Chapter 8 Outline - Chapter 8: Competitive Firms and...

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Chapter 8: Competitive Firms and Markets Market structure: the number of firms in the market, the ease with which firms can enter and leave the market, and the ability of firms to differentiate their products from those of their rivals Competitive market structures, in which many firms produce identical products and firms can easily enter and exit the market, all firms are price takers Main Topics: 1) Competition: A competitive firm is a price taker, and as such, it faces a horizontal demand curve 2) Profit Maximization: To maximize profit, any firm must make two decisions: how much to produce and whether to produce at all 3) Competition in the short run: Variable costs determine a profit-maximizing, competitive firm’s supply curve, the market supply curve, and with the market demand curve, the competitive equilibrium in the short run 4) Competition in the long run: Firm supply, market supply, and competitive equilibrium are different in the long run than in the short run because firms can vary inputs that were fixed in the short run 5) Zero profit for competitive firms in the long run: In the long-run competitive market equilibrium, profit –maximizing firms break even, so firms that do not try to maximize profits lose money and leave the market 8.1 Competition A market is competitive if each firm in the market is a price taker : a firm that cannot significantly affect the market price for its output or the prices at which it buys its inputs The firm has to be a price taker if it faces a demand curve that is horizontal at the market price If the demand curve is horizontal to the market price, the firm can sell as much as it wants at the market price, so it has no incentive to lower its price. Firms are likely to be price takers in the market that have some or all of four properties: 1) Consumers believe that all firms in the market sell identical products 2) Firms freely enter and exit the market 3) Buyers and sellers know the prices charged by firms 4) Transaction costs -the expenses of finding a trading partner and making a trade for a good or service other than the price paid for that good or service- are low If some customers prefer one firm’s produce to those of other firms, the firm’s demand curve has a downward slope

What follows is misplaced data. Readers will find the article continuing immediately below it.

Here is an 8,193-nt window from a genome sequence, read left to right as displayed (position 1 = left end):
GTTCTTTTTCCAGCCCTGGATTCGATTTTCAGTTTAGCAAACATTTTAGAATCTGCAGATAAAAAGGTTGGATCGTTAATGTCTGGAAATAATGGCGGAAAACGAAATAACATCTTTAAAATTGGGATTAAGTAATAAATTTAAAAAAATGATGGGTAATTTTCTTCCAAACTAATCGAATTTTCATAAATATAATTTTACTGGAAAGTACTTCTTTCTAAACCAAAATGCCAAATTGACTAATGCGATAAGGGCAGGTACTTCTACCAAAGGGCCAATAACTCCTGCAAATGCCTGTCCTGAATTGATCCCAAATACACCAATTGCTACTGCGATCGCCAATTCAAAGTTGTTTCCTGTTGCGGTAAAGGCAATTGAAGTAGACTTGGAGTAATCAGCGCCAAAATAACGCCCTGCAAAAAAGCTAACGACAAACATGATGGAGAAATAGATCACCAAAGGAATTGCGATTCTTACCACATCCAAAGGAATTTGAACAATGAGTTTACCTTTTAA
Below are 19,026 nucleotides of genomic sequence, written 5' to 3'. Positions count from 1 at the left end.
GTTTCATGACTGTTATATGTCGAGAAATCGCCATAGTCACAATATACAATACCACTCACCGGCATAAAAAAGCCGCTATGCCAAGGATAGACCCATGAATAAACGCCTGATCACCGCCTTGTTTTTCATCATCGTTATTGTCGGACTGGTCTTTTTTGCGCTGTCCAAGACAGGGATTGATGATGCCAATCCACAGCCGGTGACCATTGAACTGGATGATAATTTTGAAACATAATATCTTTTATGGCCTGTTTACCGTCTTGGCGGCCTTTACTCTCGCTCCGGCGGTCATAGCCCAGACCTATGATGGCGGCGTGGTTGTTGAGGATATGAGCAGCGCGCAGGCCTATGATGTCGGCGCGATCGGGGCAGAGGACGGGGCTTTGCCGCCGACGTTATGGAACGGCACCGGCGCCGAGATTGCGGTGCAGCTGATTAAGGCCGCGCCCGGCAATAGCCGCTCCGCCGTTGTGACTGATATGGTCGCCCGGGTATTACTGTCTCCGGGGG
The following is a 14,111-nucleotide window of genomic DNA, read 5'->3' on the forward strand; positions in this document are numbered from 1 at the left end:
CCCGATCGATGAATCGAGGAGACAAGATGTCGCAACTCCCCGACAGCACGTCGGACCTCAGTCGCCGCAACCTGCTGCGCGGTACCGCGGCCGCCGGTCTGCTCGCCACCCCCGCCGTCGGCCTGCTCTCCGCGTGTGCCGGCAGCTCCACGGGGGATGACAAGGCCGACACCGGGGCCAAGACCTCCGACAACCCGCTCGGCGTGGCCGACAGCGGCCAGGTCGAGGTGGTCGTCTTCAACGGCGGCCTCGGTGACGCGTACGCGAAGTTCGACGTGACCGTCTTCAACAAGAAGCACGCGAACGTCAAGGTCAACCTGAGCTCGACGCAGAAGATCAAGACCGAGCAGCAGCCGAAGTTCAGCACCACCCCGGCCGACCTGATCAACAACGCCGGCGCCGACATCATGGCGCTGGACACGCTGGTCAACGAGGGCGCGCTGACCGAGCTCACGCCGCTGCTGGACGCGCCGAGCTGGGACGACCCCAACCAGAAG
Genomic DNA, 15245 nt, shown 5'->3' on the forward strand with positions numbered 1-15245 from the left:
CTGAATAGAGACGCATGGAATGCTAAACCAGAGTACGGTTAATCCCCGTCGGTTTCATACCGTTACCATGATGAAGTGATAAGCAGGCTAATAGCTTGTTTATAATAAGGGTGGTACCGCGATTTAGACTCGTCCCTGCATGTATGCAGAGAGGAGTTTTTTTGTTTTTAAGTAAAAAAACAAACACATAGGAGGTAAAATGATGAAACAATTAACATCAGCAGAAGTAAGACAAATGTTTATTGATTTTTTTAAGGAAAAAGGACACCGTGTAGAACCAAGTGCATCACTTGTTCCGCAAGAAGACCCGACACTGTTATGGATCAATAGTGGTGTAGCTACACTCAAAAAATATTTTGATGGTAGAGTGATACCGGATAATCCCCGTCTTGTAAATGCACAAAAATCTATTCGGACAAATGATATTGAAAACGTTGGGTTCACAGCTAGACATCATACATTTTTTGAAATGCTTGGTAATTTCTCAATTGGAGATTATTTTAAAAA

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Transaction costs are low if buyers and sellers do not have to spend time and money fighting each other or hiring lawyers to write contracts in order to make trade The higher the transaction costs, the more likely that a firm’s demand curve is sloping downward Competitive markets are important because: o Many markets can be reasonably described as competitive o A perfectly competitive market has many desirable properties
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Chapter 8 Outline - Chapter 8: Competitive Firms and...

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